Saying you want a Green/Black Legendary Spider gives X amount of feedback. Why you want a Legendary Spider (So I can build a Spider Tribal Commander deck) is X+better feedback. If you mention that you want a Ludevic card, then that just lets WotC know that they could fit him in there, even if it’s not the exact perfect spot for him.

Players want X, give them X.

Just like how players wanted four-color Commanders.

85I believe that Ludevic fell into the Damnation trap. Everyone wants Damnation to be reprinted. They want it reprinted in every set, every expansion available; damn the consequences, so to speak. I’m sure that WotC is waiting for the right time/set to reprint it (Modern Masters 2017?). If they didn’t wait until it was ideal, a Damnation printing would just hurt whatever it came out in (Draw attention and power level away from what they want to focus on. See: Thoughtsieze). But every set Damnation is not printed in, is a another chance for players to complain about its absence, making the noise grow louder and louder over time. WotC saw a chance to answer a request for a popular legendary creature and took it. Was it a swing and a miss?

Flavor wise, may be. But if it wasn’t a perfect fit, how long would players have to wait for a “proper” Ludevic card? 1 year? 5 years? How loud would those voices grow? It wasn’t a perfect solution, but it was a solution. They have deadlines and product requirements to hit, so they took the chance.

WotC knows you want characters from older sets that never saw print. They now have outlets to do so where there wasn’t any five years ago. This is huge. The game is able to be opened up to more people who want to enjoy the lore because of these products constant exposure to important characters. I’m sure that Ludevic will get another card sometime, maybe even more now that his first one is “screwed up”. As a Commander player who doesn’t care about if a character is wrong, I like his card and I’ll be building a deck around him. To me, Commander isn’t about the name but about the words in the text box.

Oh, and those mana symbols as well.

WotC listens to you. I have never seen a company that’s more open with interacting with their fanbase than what WotC does with Magic. They really do value your input. But they aren’t mind readers. If you’re going to request something (and not give them designs which again is a no-no), be a little more specific. “They should know” isn’t a valid reason why WotC chose to do something wrong; they’re a company trying to do the best they can to meet up with demands. LEGO needs 10,000 people interested in a product to take a look to see if it’s viable to construct and sell. While I don’t have any hard numbers, nor access to WotC’s famed market research, I know they don’t take these things lightly. I mean, a third Un-set is no where in sight more than 12 years after the last one. Is there demand for the set? Sure. But will it sell?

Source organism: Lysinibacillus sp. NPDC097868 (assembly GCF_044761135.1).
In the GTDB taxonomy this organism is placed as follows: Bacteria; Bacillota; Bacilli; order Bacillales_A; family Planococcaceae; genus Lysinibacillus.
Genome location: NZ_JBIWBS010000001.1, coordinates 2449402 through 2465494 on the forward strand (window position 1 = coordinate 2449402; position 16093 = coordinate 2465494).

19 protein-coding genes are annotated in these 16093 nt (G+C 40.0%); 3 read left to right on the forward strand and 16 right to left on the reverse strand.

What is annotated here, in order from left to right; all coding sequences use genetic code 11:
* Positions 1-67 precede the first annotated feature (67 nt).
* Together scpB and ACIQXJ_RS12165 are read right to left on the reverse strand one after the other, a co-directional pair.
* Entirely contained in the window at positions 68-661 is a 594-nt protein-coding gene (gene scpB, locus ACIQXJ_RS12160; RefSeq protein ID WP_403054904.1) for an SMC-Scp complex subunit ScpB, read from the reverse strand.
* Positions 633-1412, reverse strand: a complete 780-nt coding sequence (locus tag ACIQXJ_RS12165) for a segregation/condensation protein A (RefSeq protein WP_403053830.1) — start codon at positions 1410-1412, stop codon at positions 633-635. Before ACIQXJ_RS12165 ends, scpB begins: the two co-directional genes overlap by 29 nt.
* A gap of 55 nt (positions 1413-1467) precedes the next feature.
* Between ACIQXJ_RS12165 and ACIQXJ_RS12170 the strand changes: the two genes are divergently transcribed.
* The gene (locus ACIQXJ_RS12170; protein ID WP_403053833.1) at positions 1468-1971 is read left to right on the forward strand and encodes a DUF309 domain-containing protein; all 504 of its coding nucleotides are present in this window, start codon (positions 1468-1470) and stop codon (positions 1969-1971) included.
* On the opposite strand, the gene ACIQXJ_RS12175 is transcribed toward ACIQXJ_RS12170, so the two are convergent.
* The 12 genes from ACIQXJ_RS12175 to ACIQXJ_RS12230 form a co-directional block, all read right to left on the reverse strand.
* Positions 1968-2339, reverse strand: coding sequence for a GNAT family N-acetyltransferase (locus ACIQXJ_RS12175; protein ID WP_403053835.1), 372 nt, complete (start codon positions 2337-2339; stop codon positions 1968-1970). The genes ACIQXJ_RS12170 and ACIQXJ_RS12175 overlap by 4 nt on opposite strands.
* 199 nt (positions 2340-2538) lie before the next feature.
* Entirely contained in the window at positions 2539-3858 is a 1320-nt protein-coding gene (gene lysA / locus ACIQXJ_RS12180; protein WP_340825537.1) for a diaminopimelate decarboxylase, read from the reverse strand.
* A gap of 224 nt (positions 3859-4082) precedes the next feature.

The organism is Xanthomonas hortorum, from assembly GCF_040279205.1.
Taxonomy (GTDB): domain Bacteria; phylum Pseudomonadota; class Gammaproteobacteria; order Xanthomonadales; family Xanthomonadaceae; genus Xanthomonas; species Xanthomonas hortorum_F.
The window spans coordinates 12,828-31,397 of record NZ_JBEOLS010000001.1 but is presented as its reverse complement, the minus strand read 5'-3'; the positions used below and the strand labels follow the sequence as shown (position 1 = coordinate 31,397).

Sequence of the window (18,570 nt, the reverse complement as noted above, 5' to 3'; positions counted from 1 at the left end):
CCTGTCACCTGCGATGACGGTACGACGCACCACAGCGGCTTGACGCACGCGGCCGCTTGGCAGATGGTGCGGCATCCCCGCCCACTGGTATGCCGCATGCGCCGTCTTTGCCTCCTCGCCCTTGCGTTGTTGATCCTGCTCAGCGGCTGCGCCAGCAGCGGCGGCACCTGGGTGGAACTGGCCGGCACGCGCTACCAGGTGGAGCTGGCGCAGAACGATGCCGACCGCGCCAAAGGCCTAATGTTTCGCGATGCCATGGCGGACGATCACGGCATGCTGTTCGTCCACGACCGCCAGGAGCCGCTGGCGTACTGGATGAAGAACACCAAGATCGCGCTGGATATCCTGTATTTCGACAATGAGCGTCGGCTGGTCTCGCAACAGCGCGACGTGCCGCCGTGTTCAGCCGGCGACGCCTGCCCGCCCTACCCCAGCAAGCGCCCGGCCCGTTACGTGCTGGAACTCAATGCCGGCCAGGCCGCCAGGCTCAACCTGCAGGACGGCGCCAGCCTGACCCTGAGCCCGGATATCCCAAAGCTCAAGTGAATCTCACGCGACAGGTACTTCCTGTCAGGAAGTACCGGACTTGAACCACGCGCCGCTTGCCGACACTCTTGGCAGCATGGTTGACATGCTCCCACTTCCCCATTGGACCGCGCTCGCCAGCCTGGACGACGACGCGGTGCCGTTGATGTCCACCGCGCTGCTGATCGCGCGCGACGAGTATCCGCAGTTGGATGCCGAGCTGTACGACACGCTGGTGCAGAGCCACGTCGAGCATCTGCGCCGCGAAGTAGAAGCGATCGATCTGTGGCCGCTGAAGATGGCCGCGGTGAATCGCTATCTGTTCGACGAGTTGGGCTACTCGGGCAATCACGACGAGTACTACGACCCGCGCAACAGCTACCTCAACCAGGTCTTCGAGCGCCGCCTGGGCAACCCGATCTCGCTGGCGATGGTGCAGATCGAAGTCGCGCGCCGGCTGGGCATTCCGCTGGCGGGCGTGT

Magic is made by a (controlled) committee system that’s made of mass market appeal. Sometimes, while you are the intended audience, it just doesn’t work for you this time around. While I don’t hate four-color Commanders as much as I hate Slivers, I understand their place and people’s request for them. I get why players are upset about Ludevic after asking for him for a long time because it doesn’t fit with his character. Both of these are being sold in a product that players asked for dedicated to a format that’s not controlled by WotC. This product shouldn’t exist in any way but it does. It’s not always “Ask and Ye shall receive,” it’s “Ask and we’ll see what we can do.” What comes from our requests are not going to be perfect for everyone.

After all, I have to deal with four-color Commanders now.

1 thought on “Commander 2016 – Getting What You Asked For”

  1. Nicely put man. I always love commander products, but this year’s didn’t fit at all into my play-style, did I buy them anyway? YES. I really appreciate the effort, the creativity and design they offer and even if I still haven’t been able to like any of the decks I’ve tried to build around all this, I’m pretty sure the cards will eventually fit in nicely. I have a ton of cards I like and that are waiting for the 100% right deck to fit in (like Cultivator of Blades in my Ezuri, Claw of Progress deck). Also, on the Ludevic topic… well, we could all be a bit more comprehensive and try to look at matters in a positive way, right? Now he has NEW flavor… I mean, if he had a background, and now he has a mechanic… why not take the chance to make both work together in your very own brew? After all, this is commander, home to the most flavorful-oriented decks ever.
    Anyway, nice one!